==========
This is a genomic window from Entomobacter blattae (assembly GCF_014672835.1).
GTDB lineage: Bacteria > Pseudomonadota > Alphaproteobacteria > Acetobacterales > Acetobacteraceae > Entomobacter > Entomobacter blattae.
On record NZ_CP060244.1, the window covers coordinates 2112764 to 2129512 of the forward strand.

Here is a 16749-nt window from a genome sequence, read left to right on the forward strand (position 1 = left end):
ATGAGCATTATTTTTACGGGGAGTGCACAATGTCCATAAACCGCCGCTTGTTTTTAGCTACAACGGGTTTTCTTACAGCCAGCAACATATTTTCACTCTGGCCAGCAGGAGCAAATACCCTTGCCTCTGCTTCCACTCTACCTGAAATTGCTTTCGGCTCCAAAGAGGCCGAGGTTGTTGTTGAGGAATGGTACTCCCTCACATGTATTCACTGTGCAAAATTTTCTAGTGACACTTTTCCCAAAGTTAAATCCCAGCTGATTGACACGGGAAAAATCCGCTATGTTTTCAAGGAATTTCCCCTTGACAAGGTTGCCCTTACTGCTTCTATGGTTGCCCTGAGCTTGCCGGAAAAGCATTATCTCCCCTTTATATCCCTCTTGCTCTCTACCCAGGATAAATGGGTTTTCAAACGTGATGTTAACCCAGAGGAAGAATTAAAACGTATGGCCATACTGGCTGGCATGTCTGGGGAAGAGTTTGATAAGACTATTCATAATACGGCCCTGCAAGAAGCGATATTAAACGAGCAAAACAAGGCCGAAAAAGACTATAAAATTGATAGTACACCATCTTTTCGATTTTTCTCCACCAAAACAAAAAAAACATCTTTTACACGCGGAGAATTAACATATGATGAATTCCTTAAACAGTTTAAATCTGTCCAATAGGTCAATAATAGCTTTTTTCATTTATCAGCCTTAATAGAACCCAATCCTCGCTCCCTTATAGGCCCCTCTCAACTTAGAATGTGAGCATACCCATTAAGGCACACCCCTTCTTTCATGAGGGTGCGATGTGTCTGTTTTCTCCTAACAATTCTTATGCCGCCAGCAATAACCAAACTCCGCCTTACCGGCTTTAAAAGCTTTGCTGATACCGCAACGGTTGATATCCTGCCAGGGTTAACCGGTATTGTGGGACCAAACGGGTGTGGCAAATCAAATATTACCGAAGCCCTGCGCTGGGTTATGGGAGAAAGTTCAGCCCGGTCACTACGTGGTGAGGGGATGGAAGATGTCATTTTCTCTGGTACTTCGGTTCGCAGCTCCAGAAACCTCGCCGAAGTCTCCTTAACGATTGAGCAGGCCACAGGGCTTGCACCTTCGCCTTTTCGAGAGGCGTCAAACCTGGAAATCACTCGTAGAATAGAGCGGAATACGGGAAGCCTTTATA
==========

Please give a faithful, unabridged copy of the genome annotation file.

This is a genomic window from Entomobacter blattae (assembly GCF_014672835.1).
GTDB lineage: Bacteria > Pseudomonadota > Alphaproteobacteria > Acetobacterales > Acetobacteraceae > Entomobacter > Entomobacter blattae.
On record NZ_CP060244.1, the window covers coordinates 2112764 to 2129512 of the forward strand.

Here is a 16749-nt window from a genome sequence, read left to right on the forward strand (position 1 = left end):
ATGAGCATTATTTTTACGGGGAGTGCACAATGTCCATAAACCGCCGCTTGTTTTTAGCTACAACGGGTTTTCTTACAGCCAGCAACATATTTTCACTCTGGCCAGCAGGAGCAAATACCCTTGCCTCTGCTTCCACTCTACCTGAAATTGCTTTCGGCTCCAAAGAGGCCGAGGTTGTTGTTGAGGAATGGTACTCCCTCACATGTATTCACTGTGCAAAATTTTCTAGTGACACTTTTCCCAAAGTTAAATCCCAGCTGATTGACACGGGAAAAATCCGCTATGTTTTCAAGGAATTTCCCCTTGACAAGGTTGCCCTTACTGCTTCTATGGTTGCCCTGAGCTTGCCGGAAAAGCATTATCTCCCCTTTATATCCCTCTTGCTCTCTACCCAGGATAAATGGGTTTTCAAACGTGATGTTAACCCAGAGGAAGAATTAAAACGTATGGCCATACTGGCTGGCATGTCTGGGGAAGAGTTTGATAAGACTATTCATAATACGGCCCTGCAAGAAGCGATATTAAACGAGCAAAACAAGGCCGAAAAAGACTATAAAATTGATAGTACACCATCTTTTCGATTTTTCTCCACCAAAACAAAAAAAACATCTTTTACACGCGGAGAATTAACATATGATGAATTCCTTAAACAGTTTAAATCTGTCCAATAGGTCAATAATAGCTTTTTTCATTTATCAGCCTTAATAGAACCCAATCCTCGCTCCCTTATAGGCCCCTCTCAACTTAGAATGTGAGCATACCCATTAAGGCACACCCCTTCTTTCATGAGGGTGCGATGTGTCTGTTTTCTCCTAACAATTCTTATGCCGCCAGCAATAACCAAACTCCGCCTTACCGGCTTTAAAAGCTTTGCTGATACCGCAACGGTTGATATCCTGCCAGGGTTAACCGGTATTGTGGGACCAAACGGGTGTGGCAAATCAAATATTACCGAAGCCCTGCGCTGGGTTATGGGAGAAAGTTCAGCCCGGTCACTACGTGGTGAGGGGATGGAAGATGTCATTTTCTCTGGTACTTCGGTTCGCAGCTCCAGAAACCTCGCCGAAGTCTCCTTAACGATTGAGCAGGCCACAGGGCTTGCACCTTCGCCTTTTCGAGAGGCGTCAAACCTGGAAATCACTCGTAGAATAGAGCGGAATACGGGAAGCCTTTATA